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5
Jun
2017

Question of the Day: Did Jibril Rajoub say on Israeli TV that the Kotel should be under Jewish control?


Did senior Fatah leader Jibril Rajoub say on Israeli TV that the Western Wall should be under Jewish sovereignty?

Pinhas InbariYes. There may be a theological break among Palestinians regarding the Islamic al-Buraq site where, according to Muslim tradition, the Prophet Muhammed tied his steed on his “night journey” between Mecca and “the farthest mosque.”

If so, Rajoub reflects the belief that the Western Wall is part of the Jewish Temple, and not part of al-Aqsa. It appears to be recognition of Jewish history in Jerusalem.

What are the implications of Rajoub’s statement?

First, the UNESCO resolution on the lack of Jewish ties to Jerusalem is nullified by the Palestinians themselves.

And if the Western Wall will be part of the final agreement with Israel, as projected by Rajoub, it contradicts the Palestinian demand for east Jerusalem and a return to the 1967 line.


Senior Fatah official Jibril Rajoub astonished people over the weekend when he told Israel’s Channel 2 TV that the Western Wall belongs to the Jews, and that in the permanent settlement it will have to be part of Israel. He also called for a return to the status quo arrangements that were in practice from the days of Moshe Dayan, and that too is out of the ordinary.

Hamas immediately attacked with harsh words, but so far. the reactions in Fatah have been weak to nonexistent.

It still is not clear what is behind Rajoub’s statements. He immediately denied them, saying they had been “misunderstood.” Yet, indeed, that is exactly what he said.

Assuming that his words were intended, they are several explanations and implications:

  1. There may be a theological break among Palestinians regarding the Islamic al-Buraq site where, according to Muslim tradition, the Prophet Muhammed tied his steed on his “night journey” between Mecca and “the farthest mosque.”
  1. If so, Rajoub reflects the belief that the Western Wall is part of the Jewish Temple, and not part of al-Aqsa. It appears to be recognition of Jewish history in Jerusalem.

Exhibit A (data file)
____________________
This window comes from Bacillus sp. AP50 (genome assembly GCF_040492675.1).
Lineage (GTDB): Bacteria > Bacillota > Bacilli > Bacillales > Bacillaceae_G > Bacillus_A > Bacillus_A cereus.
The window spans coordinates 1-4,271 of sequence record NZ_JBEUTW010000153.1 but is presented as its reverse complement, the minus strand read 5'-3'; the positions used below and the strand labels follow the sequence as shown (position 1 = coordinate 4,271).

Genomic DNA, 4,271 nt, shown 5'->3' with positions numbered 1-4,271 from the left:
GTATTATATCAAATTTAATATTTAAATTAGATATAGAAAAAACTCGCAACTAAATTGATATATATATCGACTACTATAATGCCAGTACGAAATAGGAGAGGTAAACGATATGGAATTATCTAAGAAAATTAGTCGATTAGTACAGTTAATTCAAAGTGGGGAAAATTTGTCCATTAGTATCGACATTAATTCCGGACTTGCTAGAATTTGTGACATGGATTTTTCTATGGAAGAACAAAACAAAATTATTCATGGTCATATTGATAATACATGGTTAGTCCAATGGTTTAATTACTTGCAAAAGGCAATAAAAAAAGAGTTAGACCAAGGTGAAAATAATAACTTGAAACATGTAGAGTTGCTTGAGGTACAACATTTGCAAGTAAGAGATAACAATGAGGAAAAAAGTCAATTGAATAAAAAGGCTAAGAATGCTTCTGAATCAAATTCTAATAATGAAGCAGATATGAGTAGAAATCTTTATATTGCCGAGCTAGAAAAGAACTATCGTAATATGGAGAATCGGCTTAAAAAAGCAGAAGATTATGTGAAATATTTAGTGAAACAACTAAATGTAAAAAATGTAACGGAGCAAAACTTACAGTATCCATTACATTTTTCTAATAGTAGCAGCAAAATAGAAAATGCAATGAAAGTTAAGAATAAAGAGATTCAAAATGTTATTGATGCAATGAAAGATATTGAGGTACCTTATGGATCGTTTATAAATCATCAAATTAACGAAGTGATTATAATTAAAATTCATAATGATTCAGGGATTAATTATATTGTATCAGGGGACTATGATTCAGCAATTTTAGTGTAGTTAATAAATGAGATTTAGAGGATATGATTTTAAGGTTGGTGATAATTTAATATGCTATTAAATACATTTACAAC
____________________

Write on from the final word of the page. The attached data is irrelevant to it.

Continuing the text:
2. The UNESCO resolutions on the lack of Jewish ties to Jerusalem are nullified by the Palestinians themselves.
  3. If the Western Wall will be part of the final agreement with Israel, as projected by Rajoub, it contradicts the Palestinian demand for east Jerusalem and a return to the 1967 line.
  4. For the first time, a senior Palestinian official has recognized the status quo arrangements in place since 1967. That is, while the Al-Aqsa compound is a prayer venue for Muslims only, it is permissible for Jews to go up on the Mount, and Israel is responsible for security. So far, the Palestinians have not recognized these status quo arrangements; from their standpoint the status quo dates back to before 1967 – meaning that Jews are forbidden to go up on the Mount, and the Western Wall belongs to the Waqf.
  5. It has also been reported that the Waqf wants to return to the status quo arrangements from before Sharon’s tour on the Mount in 2000 and the upheavals that Jerusalem, Israel, and the Palestinian Authority have been undergoing ever since.

For now, more is unclear than clear, and when we know more – we will report on it.

About Pinhas Inbari

Pinhas Inbari is a veteran Arab affairs correspondent who formerly reported for Israel Radio and Al Hamishmar newspaper, and currently serves as an analyst for the Jerusalem Center for Public Affairs.
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